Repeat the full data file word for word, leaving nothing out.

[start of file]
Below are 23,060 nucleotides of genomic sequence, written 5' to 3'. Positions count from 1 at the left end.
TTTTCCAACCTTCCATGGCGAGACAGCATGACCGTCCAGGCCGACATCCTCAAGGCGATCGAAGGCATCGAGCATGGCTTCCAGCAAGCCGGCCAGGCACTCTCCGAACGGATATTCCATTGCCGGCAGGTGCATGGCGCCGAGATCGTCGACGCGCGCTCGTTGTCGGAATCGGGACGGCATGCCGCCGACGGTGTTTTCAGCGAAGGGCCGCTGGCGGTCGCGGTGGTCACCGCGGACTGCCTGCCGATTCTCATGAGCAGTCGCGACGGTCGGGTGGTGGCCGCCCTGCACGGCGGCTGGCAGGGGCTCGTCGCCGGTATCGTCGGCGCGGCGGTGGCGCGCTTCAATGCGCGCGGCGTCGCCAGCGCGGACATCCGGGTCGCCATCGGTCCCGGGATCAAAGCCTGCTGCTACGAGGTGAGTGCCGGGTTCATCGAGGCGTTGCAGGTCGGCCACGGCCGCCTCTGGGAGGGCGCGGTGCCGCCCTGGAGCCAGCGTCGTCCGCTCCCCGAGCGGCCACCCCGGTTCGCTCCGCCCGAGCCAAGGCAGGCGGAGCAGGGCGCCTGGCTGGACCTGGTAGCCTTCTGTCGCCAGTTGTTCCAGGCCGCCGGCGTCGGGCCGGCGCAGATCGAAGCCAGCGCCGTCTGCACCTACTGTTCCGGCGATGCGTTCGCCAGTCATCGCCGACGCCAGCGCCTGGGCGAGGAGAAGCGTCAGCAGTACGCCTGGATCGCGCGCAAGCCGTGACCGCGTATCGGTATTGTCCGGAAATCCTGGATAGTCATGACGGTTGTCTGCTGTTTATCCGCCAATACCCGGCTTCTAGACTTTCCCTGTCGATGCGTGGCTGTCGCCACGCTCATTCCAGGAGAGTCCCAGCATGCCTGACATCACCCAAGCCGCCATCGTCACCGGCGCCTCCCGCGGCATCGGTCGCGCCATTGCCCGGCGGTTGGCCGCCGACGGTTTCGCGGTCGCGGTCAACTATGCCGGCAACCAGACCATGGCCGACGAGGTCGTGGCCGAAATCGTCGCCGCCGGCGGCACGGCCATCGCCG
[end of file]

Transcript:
Below are 23,060 nucleotides of genomic sequence, written 5' to 3'. Positions count from 1 at the left end.
TTTTCCAACCTTCCATGGCGAGACAGCATGACCGTCCAGGCCGACATCCTCAAGGCGATCGAAGGCATCGAGCATGGCTTCCAGCAAGCCGGCCAGGCACTCTCCGAACGGATATTCCATTGCCGGCAGGTGCATGGCGCCGAGATCGTCGACGCGCGCTCGTTGTCGGAATCGGGACGGCATGCCGCCGACGGTGTTTTCAGCGAAGGGCCGCTGGCGGTCGCGGTGGTCACCGCGGACTGCCTGCCGATTCTCATGAGCAGTCGCGACGGTCGGGTGGTGGCCGCCCTGCACGGCGGCTGGCAGGGGCTCGTCGCCGGTATCGTCGGCGCGGCGGTGGCGCGCTTCAATGCGCGCGGCGTCGCCAGCGCGGACATCCGGGTCGCCATCGGTCCCGGGATCAAAGCCTGCTGCTACGAGGTGAGTGCCGGGTTCATCGAGGCGTTGCAGGTCGGCCACGGCCGCCTCTGGGAGGGCGCGGTGCCGCCCTGGAGCCAGCGTCGTCCGCTCCCCGAGCGGCCACCCCGGTTCGCTCCGCCCGAGCCAAGGCAGGCGGAGCAGGGCGCCTGGCTGGACCTGGTAGCCTTCTGTCGCCAGTTGTTCCAGGCCGCCGGCGTCGGGCCGGCGCAGATCGAAGCCAGCGCCGTCTGCACCTACTGTTCCGGCGATGCGTTCGCCAGTCATCGCCGACGCCAGCGCCTGGGCGAGGAGAAGCGTCAGCAGTACGCCTGGATCGCGCGCAAGCCGTGACCGCGTATCGGTATTGTCCGGAAATCCTGGATAGTCATGACGGTTGTCTGCTGTTTATCCGCCAATACCCGGCTTCTAGACTTTCCCTGTCGATGCGTGGCTGTCGCCACGCTCATTCCAGGAGAGTCCCAGCATGCCTGACATCACCCAAGCCGCCATCGTCACCGGCGCCTCCCGCGGCATCGGTCGCGCCATTGCCCGGCGGTTGGCCGCCGACGGTTTCGCGGTCGCGGTCAACTATGCCGGCAACCAGACCATGGCCGACGAGGTCGTGGCCGAAATCGTCGCCGCCGGCGGCACGGCCATCGCCG